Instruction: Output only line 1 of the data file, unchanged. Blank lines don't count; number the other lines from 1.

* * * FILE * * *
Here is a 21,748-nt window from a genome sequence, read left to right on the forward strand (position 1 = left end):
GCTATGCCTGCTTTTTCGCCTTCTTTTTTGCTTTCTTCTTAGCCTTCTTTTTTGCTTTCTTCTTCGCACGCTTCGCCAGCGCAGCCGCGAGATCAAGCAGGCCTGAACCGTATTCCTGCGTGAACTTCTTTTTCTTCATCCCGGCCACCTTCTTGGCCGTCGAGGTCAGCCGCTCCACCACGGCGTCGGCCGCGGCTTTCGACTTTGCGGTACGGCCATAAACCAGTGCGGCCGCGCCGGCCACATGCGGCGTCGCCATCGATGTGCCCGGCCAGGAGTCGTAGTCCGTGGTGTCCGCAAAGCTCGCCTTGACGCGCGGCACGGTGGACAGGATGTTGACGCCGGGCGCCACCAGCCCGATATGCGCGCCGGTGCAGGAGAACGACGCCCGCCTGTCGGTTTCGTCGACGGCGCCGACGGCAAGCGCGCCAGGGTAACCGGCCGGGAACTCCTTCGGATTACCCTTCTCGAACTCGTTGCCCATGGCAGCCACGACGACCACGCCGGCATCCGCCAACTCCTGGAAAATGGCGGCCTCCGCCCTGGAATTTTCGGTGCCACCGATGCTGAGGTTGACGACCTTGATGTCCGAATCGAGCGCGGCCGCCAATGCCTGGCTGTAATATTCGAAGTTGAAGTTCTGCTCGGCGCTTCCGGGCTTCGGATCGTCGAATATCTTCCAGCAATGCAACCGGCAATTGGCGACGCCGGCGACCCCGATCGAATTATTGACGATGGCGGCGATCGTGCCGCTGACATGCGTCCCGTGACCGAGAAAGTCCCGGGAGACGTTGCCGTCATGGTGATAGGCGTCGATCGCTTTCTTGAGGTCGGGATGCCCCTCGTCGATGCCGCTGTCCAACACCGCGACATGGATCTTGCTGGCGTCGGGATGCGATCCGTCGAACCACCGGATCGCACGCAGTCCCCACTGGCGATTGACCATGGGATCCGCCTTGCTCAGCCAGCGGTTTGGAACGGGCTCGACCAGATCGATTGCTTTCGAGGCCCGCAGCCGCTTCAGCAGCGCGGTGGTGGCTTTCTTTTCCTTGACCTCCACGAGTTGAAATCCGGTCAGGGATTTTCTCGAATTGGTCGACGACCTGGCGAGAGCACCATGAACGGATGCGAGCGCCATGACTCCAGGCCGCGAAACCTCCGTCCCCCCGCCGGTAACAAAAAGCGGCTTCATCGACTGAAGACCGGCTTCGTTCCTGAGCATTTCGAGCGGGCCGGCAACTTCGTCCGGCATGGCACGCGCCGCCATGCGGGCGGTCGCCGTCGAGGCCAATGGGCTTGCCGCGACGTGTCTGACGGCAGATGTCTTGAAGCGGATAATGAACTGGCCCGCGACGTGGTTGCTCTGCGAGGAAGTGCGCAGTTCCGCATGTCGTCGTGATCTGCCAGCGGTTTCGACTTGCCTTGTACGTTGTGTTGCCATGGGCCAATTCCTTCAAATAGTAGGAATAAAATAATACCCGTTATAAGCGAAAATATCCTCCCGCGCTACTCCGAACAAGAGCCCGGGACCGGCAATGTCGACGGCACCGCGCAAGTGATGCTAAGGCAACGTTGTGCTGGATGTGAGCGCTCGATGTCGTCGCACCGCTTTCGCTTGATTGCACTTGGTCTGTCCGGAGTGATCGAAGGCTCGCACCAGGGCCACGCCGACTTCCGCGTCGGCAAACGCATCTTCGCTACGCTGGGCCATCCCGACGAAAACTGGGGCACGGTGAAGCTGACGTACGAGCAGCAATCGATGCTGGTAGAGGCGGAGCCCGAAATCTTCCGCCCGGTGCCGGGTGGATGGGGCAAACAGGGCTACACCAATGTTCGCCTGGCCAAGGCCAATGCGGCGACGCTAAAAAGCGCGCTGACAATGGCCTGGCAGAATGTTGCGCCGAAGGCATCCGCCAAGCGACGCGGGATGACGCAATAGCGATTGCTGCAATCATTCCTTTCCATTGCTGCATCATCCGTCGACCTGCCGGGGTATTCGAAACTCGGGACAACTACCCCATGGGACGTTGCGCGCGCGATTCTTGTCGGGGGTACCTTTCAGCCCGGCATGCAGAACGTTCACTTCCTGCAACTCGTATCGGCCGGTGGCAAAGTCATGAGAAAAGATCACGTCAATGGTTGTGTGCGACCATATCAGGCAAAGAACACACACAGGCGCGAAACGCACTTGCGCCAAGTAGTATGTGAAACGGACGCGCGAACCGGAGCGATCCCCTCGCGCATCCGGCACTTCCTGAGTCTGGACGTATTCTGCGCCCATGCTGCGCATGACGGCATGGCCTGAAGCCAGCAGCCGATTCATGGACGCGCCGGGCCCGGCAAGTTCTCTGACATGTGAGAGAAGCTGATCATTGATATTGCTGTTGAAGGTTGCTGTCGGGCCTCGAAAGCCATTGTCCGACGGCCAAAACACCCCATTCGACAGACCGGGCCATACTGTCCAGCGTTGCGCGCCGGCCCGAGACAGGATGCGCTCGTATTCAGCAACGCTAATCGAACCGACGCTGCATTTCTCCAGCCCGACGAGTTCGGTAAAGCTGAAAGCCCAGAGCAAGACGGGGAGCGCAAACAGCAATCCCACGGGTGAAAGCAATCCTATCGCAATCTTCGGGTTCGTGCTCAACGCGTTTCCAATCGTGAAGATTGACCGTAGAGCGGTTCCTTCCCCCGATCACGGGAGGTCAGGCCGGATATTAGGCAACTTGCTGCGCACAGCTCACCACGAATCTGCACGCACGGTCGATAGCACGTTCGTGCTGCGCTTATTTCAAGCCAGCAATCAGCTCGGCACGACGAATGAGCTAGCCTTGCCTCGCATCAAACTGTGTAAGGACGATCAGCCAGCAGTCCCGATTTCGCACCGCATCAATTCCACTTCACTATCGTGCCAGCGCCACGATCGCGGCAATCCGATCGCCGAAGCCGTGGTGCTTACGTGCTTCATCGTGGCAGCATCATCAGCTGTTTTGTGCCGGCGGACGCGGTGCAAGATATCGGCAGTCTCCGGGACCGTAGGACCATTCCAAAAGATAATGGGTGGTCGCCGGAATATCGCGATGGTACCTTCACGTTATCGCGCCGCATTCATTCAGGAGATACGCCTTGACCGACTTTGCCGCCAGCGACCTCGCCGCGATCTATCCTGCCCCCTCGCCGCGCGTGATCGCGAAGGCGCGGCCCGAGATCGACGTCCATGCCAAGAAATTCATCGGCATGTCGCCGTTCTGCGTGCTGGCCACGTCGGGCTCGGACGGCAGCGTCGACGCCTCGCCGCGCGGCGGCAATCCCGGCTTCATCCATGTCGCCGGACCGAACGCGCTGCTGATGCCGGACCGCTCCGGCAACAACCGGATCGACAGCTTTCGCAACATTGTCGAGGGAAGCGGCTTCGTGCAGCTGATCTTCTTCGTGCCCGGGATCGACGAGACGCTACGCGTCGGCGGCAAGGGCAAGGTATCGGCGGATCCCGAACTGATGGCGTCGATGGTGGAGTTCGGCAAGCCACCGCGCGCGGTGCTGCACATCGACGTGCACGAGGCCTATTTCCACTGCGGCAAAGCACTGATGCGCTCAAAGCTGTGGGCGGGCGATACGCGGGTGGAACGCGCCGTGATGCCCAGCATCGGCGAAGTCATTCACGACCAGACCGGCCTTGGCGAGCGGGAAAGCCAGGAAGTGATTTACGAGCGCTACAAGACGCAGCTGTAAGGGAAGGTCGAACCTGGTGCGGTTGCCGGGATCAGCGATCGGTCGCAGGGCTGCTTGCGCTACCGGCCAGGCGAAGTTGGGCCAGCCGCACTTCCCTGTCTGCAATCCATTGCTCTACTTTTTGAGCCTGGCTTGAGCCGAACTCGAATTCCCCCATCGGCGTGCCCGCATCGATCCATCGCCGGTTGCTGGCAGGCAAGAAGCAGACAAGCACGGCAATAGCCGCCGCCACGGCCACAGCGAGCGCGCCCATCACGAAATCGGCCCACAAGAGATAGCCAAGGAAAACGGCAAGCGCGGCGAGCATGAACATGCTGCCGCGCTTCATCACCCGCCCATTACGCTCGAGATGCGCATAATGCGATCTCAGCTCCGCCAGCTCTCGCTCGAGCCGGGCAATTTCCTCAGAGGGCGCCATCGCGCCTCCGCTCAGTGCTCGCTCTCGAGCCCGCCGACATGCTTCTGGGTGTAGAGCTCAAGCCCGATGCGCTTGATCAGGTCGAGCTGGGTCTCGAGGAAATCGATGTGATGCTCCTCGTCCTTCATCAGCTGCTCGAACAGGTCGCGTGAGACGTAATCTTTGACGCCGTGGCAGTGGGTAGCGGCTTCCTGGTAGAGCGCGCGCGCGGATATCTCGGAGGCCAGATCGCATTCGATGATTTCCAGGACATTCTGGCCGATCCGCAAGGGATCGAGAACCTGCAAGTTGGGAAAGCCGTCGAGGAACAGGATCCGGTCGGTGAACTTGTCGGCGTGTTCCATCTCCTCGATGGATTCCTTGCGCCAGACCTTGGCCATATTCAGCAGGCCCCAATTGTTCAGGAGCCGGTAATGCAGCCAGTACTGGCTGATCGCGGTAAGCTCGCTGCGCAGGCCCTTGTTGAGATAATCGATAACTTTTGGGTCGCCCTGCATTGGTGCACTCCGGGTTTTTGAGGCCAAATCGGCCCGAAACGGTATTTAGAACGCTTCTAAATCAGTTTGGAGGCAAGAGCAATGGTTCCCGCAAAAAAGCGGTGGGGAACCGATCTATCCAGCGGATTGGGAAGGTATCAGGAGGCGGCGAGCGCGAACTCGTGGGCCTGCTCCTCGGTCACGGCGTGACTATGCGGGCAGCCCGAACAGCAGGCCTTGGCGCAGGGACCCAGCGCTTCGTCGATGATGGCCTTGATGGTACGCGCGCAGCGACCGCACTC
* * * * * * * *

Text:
Here is a 21,748-nt window from a genome sequence, read left to right on the forward strand (position 1 = left end):